Others’ Opinion: Trump’s bungled travel ban may aid extremist recruitment in Minnesota

Published 10:05 am Tuesday, January 31, 2017

Minneapolis Star Tribune

Distributed by Tribune Content Agency

President Donald Trump’s temporary ban on travel from seven majority-Muslim countries could have a particularly ruinous effect on Minnesota, where officials have labored long to counter efforts by terrorist recruiters to zero in on the nation’s largest Somali refugee population.

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Minnesota has been a leader in the effort to find productive ways to counter the narrative of terrorist recruiters. It has invested enormous effort to disrupt those networks and persuade refugees — the vast majority of whom are law-abiding and looking to make a new life — that they are not second-class citizens, but fully vested in the freedom and values that guide this nation. Recruiters, meanwhile, continue to attempt to lure young men and women vulnerable to their insidious message of hate. Through a barrage of videos, tweets, chat rooms and websites, they whisper in young Somali-Americans’ ears that they will never be accepted in American society, that they will always be despised and mistrusted because of their faith, that America will turn on them and that their only refuge lies in Islamic extremism.

Now, sadly, the recruiters’ message is being reinforced by what refugees see coming out of the White House itself. Over the weekend, even those who risked their lives to aid American troops in the Middle East, those who carried green cards, children — all found themselves blocked from entry, many unable even to consult an attorney, as is their right. Somalia, along with Sudan, Iraq, Iran, Syria, Libya and Yemen, fall under the temporary ban that was sprung on an unsuspecting public Friday, touching off a weekend of confusion and protest that continues.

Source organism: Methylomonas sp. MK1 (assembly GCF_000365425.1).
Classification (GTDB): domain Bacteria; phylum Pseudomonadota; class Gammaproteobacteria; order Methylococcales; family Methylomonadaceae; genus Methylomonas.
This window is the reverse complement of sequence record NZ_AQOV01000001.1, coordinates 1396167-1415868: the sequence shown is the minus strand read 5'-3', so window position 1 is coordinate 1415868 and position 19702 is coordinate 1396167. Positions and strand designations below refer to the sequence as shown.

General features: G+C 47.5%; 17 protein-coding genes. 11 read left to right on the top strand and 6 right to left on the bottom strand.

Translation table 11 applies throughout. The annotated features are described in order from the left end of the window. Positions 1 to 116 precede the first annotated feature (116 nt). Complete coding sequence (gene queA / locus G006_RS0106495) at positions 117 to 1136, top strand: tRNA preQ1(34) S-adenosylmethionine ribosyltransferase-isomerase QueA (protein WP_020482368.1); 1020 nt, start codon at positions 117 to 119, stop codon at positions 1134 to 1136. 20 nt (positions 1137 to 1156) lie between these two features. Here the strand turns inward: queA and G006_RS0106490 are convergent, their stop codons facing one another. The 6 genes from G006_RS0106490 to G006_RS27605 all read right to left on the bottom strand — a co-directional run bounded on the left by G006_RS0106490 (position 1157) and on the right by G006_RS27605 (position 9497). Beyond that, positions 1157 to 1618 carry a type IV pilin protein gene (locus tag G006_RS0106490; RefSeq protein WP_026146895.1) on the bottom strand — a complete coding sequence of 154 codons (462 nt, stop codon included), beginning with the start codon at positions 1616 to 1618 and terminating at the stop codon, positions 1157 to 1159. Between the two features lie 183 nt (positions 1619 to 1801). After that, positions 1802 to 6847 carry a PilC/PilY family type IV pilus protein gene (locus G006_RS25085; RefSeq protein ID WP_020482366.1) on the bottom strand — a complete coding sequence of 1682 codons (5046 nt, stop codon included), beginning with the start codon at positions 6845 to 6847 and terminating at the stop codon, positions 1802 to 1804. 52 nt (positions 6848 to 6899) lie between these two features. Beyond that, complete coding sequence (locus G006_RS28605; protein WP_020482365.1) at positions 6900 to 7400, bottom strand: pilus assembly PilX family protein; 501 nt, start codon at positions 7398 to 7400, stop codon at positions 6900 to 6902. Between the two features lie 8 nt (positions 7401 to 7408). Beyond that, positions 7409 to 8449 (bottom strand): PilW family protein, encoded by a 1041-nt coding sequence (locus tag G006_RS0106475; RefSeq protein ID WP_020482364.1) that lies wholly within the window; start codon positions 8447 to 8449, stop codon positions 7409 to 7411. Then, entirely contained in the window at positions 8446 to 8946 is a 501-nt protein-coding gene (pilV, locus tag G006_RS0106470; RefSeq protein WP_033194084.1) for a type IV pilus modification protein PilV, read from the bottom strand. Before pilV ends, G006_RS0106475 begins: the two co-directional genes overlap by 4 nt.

Jaylani Hussein, of the Minnesota Council on American-Islamic Relations, said Trump’s ban “will play into the hands of our enemies.” Minnesotans now will have to work even harder to reinforce the narrative that refugees have a place here. Hopefully, they’ll take some comfort in the way Minnesotans have rallied to their defense. State Attorney General Lori Swanson denounced Trump’s order and said her office stands ready to assist any legal action taken on behalf of detainees in Minnesota. Democratic Sens. Amy Klobuchar and Al Franken were scheduled to meet with Homeland Secretary John Kelly. And Republican Rep. Erik Paulsen released a statement saying that the order was “too broad and has been poorly implemented and conceived.”

Minnesotans long ago decided to welcome refugees, be they Hmong, Somali, Ethiopian or, lately, Syrian. Doing so has paid dividends for this state, adding to its diversity and vitality. Somalis here have begun the ritual immigrant climb up the American ladder to success, producing small-business owners, professionals, college graduates and the nation’s first elected Somali state legislator.

The large refugee population also makes this state uniquely vulnerable to the intemperate, ill-considered orders of a president who has yet to fully grasp the responsibilities that accompany his new powers. Trump from the beginning has appeared unmindful of what Somali refugees have to offer their new homeland. They got their first warning during the waning days of the campaign, when Trump stopped here long enough to make a snide reference to Somali refugees, saying the state had “suffered enough” from their presence.

Well, Minnesota values its Somali-Americans, even if the president does not. Of course this nation must balance their freedom against the need to keep all Americans secure, but the travel ban appears to do more harm than good in that regard.

Republican Sens. John McCain and Lindsay Graham said in a joint statement that, “Ultimately, we fear this executive order will become a self-inflicted wound in the fight against terrorism” and “may do more to help terrorist recruitment than improve our security.”

To avoid further damage, the order should be rescinded until cooler heads can determine whether it is even needed and, if so, how best to implement the restrictions without aiding those who want to use them to expand and motivate their terror networks.